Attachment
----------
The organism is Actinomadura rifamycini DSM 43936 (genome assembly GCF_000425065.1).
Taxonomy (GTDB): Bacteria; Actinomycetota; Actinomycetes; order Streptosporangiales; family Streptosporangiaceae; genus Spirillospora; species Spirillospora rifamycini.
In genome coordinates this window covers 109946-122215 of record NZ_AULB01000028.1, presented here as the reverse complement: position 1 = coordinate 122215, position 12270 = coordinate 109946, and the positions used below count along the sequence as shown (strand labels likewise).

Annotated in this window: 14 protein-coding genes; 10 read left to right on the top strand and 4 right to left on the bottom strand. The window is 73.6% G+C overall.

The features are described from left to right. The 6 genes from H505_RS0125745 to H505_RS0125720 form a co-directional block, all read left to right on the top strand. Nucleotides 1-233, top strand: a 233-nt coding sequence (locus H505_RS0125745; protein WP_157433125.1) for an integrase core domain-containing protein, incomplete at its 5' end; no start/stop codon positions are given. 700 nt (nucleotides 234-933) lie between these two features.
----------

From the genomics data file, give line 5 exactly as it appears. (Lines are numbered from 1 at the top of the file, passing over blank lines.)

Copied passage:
The features are described from left to right. The 6 genes from H505_RS0125745 to H505_RS0125720 form a co-directional block, all read left to right on the top strand. Nucleotides 1-233, top strand: a 233-nt coding sequence (locus H505_RS0125745; protein WP_157433125.1) for an integrase core domain-containing protein, incomplete at its 5' end; no start/stop codon positions are given. 700 nt (nucleotides 234-933) lie between these two features.